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Keeping Birds Cool in Hot Weather

by 5m Editor
13 August 2007, at 12:00am

By Brian D. Fairchild, Extension Poultry Scientist and Michael Czarick, Extension Engineer, the University of Georgia Cooperative Extension Service. Birds that are heat stressed have increased mortality, reduced weight gain and poor feed conversion.

As warmer weather approaches, the threat of heat stress increases. Poultry producers need to anticipate this and have housing and management procedures ready to respond. Effective summertime management is crucial for growers to achieve maximum weight gains and optimum feed conversion while preventing bird loss due to heat exhaustion. The following is a summary of some steps to be taken during hot weather ventilation. The month and year of the full newsletter on each of these topics are listed in parenthesis at the end of each section and can be found at www.poultryventilation.com.

Air Speed Distribution

Air speed is the most effective way to cool birds in hot weather and ensure optimum performance. Modern houses are designed for air speeds of 500 to 600 ft/min. In theory, the distribution of air speed should be equal across the length of the house. However, interior side wall construction and equipment placement have been shown to significantly impact wind speed distribution down the length of the house. Solid side wall houses with a smooth surface have better wind speed distribution versus those with posts. Air speed along the side walls has been found to be as much as 200 ft/min slower than the air speed in the middle of the house.
(April 2004; June 2004)

Figure 1. Air speed distribution in a 40’ x 500’ broiler house with stud wall construction, curtain sided and forced air furnaces located on the bottom wall.

Bird Distribution

When more birds are in one end of the house than the other bird performance is reduced. In addition to the increased competition for water and feeder space, the heat load in the house can be very different from front to back. Timely installation of migration fences and use of appropriate fence materials are key to maintaining bird uniformity down the length of the house. Not all materials make good migration fences. While most materials will do a good job of minimizing bird migration down the house, they can cause dead air spots on the downwind side of the fence, resulting in heat stressed birds and increased mortality. Plywood fences resulted in the largest dead spot whereas the ten inch black plastic drain pipe has a smaller yet still significant dead spot. Wire shelving material works best with no dead spot and relatively no wind resistance.
(May 2005; June 2005)

Figure 2. Plywood migration fence in a commercial broiler house. A 5 ft strip of hot birds can be observed on the downwind side (left panel) of the fence compared to the upwind side (right panel).

Nighttime Cooling

During hot weather, night-time bird management is just as important as the daytime management. Even in the best broiler houses, some heat build up is going to occur on hot days. During that time, bird body temperature may rise, but does not increase enough to result in panting. It is these days, as well as days that birds end up panting that nighttime cooling can have enormous impacts on bird performance. Just because birds are not panting does not mean that they are not hot. In addition to that, some people feel that when temperatures drop at night, it is an opportunity to reduce the number of fans running for utility savings. However, the small amount saved on the electricity bill will not compare to what is lost in performance. A recent study conducted by the USDA in Mississippi demonstrated the importance of running fans at night. The study showed that providing 300 ft/min was better than no fans running but stated that 550 ft/min provided the best results with increased weight gain and better feed conversion. The money it costs to run the fans during the last two weeks should be considered a good investment. The increased weight gain and better feed conversion will definitely yield a good return on that investment.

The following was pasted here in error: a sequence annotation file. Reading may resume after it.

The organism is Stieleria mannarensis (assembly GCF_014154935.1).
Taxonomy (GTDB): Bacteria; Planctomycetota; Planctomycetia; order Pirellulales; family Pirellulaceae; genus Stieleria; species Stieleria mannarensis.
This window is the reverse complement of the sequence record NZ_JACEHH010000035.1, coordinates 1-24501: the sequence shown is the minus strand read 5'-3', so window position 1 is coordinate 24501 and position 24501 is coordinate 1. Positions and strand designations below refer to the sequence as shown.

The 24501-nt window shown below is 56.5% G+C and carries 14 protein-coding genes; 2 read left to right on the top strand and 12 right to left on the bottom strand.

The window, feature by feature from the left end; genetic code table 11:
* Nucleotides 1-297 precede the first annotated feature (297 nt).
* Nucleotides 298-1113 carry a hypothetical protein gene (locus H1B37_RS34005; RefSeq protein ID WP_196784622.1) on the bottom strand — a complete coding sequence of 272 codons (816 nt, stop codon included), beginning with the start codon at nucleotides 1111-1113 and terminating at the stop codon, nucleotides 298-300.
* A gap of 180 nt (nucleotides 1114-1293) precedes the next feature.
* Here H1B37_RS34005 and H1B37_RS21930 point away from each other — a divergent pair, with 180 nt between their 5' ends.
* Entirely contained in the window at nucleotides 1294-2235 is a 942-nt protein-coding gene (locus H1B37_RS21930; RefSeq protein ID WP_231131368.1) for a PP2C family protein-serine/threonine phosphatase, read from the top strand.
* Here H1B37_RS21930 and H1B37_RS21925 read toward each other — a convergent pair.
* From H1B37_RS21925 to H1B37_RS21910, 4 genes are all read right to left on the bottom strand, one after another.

(July 2003; July 2005; August 2005)

Equipment and House Maintenance

The whole ventilation system is dependent on the fans which create the negative pressure to pull air into the house. Fan belts and pulleys should be checked routinely because as they wear down, fan blade speed and subsequent movement will be reduced. Fan shutters should be cleaned regularly. Dirty shutters will make it harder for the fans to move air, reducing their efficiency. Testing house static pressure is just as important for hot weather as it is for cold weather. Provided that the fans are in good repair, house static pressures that are low after conducting a test indicate air leakage. Any air leaking through cracks or holes is not being pulled through cool cell pads. This will result in larger temperature buildups from front to back and hurt overall house performance, as well as result in poor bird uniformity. The evaporative cooling system should receive regular maintenance as it adds to the effectiveness of cooling birds by tunnel ventilation. Dirty pads will restrict air flow making it harder for the fans to pull air into the house. Not only will this hurt fan efficiency and increase fan wear and tear, but bird cooling will be significantly reduced.
(June 2001; July 2001; April 2002; May 2004, July 2004; November 2004; May 2006; November 2006)

Good management and routine maintenance are important components of hot weather broiler production. Simple steps and attention to detail will ensure that houses are running optimally and that birds are managed correctly.

May 2007